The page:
In a 1984 Supreme Court ruling against EVMs had been on a legal technicality, and not about their fundamental suitability. That flaw was corrected by a 1988 amendment to the Representation of the People Act (1951) (RoP) Act, providing the legal framework for the use of EVMs. In yet another ironic twist of history that was passed by a Parliament dominated by Congress, the only beneficiary of EVMs being set aside in favour of paper ballots.
The incorporation of machines, technology and automation for electoral voting goes back to at least 1892, when the first “lever voting machine” was used in New York, after decades of relying on paper ballots. Punch-card voting machines were introduced in the US in the 1960s, and were still in use in Florida four decades later, when their malfunctioning helped make the 2000 presidential election controversial. The US also saw the first EVMs introduced in 1975.
A new generation of EVMs was developed in 2011 with a feature for Voter Verified Paper Audit Trail (VVPAT). As the name implies, these make it vastly easier to audit and verify the votes cast if challenged. After an SC judgment to deploy these EVMs by 2019, the EC has already commissioned 20,000 of them and is awaiting funding for the rest.
Can the EVM be pre-programmed to favour a party or candidate?
To transfer votes to a particular candidate, it is necessary for the EVM's programme to identify the favoured candidate's serial number. Now, the order in which candidates appear on the ballot paper depends upon nominations filed and found valid and this cannot be predicted in advance before the list of contesting candidates is actually drawn up.
EVM and VVPAT in a nutshell
An EVM has a control unit and a balloting unit along with VVPAT joined by a cable. The VVPAT is an additional unit attached to the EVM, which prints a small slip of paper that carries the name, symbol and the serial number of the candidate, which is visible for seven seconds on the viewing window.
According to reports, the polling officer has the Control Unit, while the balloting unit and the VVPAT is kept in a compartment. While each balloting unit has the option of 15 candidates and a NOTA button, unless the election officer activates the control unit, the voter can't cast their vote. Two ballot units are usually joined to offer 16-31 candidates including NOTA.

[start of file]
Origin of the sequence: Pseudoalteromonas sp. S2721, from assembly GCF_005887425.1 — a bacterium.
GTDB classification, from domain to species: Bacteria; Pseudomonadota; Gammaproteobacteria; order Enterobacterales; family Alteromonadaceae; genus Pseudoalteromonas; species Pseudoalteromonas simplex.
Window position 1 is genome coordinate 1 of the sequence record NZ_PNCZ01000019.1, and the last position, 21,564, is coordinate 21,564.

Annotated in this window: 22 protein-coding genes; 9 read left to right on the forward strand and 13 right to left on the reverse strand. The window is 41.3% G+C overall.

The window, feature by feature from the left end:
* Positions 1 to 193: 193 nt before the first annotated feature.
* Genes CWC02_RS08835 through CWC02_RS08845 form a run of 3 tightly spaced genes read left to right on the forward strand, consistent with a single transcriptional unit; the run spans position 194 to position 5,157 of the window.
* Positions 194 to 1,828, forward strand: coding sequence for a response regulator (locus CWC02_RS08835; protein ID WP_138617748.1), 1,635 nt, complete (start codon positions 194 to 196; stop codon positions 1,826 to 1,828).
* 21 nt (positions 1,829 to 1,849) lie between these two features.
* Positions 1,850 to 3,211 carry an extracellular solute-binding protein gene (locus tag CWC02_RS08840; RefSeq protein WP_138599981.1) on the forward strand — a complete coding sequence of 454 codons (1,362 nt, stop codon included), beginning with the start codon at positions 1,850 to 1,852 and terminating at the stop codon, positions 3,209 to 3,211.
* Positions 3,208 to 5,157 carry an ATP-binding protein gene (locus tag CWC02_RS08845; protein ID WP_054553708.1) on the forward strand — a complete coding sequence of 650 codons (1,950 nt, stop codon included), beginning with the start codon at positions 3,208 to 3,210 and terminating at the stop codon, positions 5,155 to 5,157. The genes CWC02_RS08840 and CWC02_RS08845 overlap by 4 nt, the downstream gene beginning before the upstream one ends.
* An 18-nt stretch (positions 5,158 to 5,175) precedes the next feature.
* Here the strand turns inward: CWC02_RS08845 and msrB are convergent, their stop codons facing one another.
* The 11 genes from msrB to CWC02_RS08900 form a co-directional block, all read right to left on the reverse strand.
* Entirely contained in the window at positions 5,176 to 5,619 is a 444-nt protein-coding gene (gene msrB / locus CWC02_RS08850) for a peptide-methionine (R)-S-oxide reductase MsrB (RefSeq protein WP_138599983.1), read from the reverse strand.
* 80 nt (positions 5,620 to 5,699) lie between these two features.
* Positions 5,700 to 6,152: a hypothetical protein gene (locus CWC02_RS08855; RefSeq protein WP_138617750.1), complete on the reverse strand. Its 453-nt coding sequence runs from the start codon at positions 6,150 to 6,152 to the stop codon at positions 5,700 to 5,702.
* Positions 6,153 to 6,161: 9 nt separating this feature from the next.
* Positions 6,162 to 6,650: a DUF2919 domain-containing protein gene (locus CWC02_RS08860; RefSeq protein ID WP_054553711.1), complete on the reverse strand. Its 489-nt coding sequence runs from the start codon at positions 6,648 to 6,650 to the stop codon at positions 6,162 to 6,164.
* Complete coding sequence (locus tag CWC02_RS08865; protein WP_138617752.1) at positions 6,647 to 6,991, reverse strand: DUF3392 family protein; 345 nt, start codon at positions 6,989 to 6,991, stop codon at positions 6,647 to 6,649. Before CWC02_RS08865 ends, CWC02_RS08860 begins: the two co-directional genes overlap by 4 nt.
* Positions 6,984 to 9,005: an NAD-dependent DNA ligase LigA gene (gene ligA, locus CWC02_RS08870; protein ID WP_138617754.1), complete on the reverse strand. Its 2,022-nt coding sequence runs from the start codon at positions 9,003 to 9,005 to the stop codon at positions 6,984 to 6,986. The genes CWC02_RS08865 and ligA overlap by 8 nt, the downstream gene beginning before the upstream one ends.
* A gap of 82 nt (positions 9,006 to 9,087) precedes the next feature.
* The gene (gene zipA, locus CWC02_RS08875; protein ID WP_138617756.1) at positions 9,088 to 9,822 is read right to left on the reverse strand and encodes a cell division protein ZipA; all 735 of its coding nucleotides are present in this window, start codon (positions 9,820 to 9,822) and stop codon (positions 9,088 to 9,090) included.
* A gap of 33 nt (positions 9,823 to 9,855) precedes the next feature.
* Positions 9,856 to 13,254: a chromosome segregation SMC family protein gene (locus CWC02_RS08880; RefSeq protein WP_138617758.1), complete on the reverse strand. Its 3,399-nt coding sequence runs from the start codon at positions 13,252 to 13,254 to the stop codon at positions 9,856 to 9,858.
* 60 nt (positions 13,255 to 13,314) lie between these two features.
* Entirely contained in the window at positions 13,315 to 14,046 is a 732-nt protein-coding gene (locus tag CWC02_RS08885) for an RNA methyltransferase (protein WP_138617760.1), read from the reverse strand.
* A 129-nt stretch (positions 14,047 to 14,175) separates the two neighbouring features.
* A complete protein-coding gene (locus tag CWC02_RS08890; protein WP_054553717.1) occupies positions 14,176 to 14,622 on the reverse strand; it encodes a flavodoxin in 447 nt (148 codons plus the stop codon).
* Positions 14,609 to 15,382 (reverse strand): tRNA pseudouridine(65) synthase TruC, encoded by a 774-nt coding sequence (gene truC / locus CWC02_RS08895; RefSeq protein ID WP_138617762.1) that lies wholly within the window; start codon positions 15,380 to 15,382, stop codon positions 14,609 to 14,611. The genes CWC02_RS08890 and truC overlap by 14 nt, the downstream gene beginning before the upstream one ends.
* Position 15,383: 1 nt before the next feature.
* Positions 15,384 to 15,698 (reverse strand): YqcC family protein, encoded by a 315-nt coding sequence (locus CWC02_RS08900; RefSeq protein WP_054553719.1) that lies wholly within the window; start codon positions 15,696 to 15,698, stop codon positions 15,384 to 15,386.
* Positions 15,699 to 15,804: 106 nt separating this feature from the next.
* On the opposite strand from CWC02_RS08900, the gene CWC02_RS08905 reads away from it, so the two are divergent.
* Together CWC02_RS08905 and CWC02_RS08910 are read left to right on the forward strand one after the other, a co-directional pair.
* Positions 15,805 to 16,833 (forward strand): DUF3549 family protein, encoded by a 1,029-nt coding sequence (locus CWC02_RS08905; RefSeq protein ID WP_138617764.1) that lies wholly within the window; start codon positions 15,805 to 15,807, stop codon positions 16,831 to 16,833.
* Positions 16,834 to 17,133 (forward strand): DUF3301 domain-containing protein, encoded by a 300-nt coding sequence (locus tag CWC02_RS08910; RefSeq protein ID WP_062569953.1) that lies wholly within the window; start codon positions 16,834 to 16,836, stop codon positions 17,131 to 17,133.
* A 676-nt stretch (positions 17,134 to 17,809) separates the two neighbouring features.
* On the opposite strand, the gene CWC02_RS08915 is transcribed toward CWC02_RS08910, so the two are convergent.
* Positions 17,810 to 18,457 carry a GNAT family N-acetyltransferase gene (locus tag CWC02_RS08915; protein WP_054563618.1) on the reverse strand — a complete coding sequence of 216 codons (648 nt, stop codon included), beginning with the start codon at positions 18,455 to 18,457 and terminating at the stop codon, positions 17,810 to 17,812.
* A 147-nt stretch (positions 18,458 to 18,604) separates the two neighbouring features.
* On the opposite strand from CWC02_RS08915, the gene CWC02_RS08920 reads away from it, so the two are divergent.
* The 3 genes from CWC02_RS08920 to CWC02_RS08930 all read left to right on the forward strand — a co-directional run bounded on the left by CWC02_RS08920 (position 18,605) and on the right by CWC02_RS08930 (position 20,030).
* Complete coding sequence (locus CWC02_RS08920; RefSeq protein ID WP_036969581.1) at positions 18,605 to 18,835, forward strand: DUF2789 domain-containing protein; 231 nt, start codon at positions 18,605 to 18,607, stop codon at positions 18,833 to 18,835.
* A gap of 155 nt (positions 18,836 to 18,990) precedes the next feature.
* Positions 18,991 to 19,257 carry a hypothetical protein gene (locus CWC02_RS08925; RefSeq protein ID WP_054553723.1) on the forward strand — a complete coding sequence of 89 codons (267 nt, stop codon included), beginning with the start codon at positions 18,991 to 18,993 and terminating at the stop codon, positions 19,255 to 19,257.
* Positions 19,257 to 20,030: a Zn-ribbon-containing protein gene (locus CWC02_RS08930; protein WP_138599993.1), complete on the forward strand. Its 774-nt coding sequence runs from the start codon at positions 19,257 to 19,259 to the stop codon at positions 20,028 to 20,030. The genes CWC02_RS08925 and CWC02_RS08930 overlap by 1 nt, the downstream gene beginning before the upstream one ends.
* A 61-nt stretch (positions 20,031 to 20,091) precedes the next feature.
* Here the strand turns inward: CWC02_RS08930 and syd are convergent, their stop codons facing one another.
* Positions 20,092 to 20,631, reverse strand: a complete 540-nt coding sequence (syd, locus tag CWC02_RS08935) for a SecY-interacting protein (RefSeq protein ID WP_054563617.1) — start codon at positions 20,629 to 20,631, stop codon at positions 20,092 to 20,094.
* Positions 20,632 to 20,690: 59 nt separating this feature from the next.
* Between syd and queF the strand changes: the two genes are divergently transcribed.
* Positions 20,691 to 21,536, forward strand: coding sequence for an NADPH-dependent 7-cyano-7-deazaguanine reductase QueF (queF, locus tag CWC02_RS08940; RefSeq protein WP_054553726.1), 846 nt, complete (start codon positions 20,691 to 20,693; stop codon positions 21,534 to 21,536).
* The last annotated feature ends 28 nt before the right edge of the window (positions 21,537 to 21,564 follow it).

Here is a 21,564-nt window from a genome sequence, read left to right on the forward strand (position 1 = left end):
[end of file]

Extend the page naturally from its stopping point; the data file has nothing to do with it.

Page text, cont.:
Reports of EVM tampering not restricted to India
While the EC is busy battling allegations of EVM tampering in India, almost an identical story was unfolding in the African continent. The poll panel, reportedly, faced the question of credibility of India-made EVMs in Botswana. Heated political debates ensued in diamond-rich Botswana in 2018 over imported EVMs from India. According to The Times of India, the opposition Botswana Congress Party (BCP) moved court against the ruling Botswana Democratic Party (BDP) government's amendments to electoral laws that enabled the use of EVMs. The allegations are similar: "BCP has contended that EVMs were aimed at getting a favourable result for BDP." The Independent Electoral Commission in Botswana, however, gave its stamp to the EVMs and said it would speed up electoral process.
EC took precautions in a two-stage randomisation process before EVMs were put to use. The aim was to ensure nobody knows in advance which EVMs will be allotted to which constituency/polling station.
For this, serial numbers of all EVMs under the jurisdiction of a district election officer are listed. EVMs for a given constituency are then randomly selected through a computerised process known as the first-level randomisation. A second-level randomisation by the returning officer later selects the EVMs at a given polling station.
The Aam Aadmi Party, among others, created an uproar in 2017 saying that BEL, which manufactures the EVMs, was to participate in an EVM hackathon in Botswana. While BEL denied that it would use any EVM meant for Indian elections, questions were raised on 'taking an EVM abroad' and how it can become susceptible to hacking or misuse.
Which countries use electronic voting?
As of now, 31 countries have used or studied EVMs. Only four of them use it nationwide. While 11 use EVMs in some parts, pilots projects are on in five nations. Three nations have discontinued it while 11, which ran pilots, decided against EVMs. A few countries which have discontinued the use of EVMs are — Kazakhstan in 2011, in Finland the system trialled in 2008 but a review in 2016-17 concluded against internet voting stating that risks outweighed benefits, Germany where the system trialled in 2005, but the court found it unconstitutional in 2009. Ireland scrapped the system in 2010, Netherlands discontinued it in 2007, Norway trialled in 2003, Romania trialled it for a limited period in 2003, and EVMs were used only for central counting of ballots in Scotland from 2007.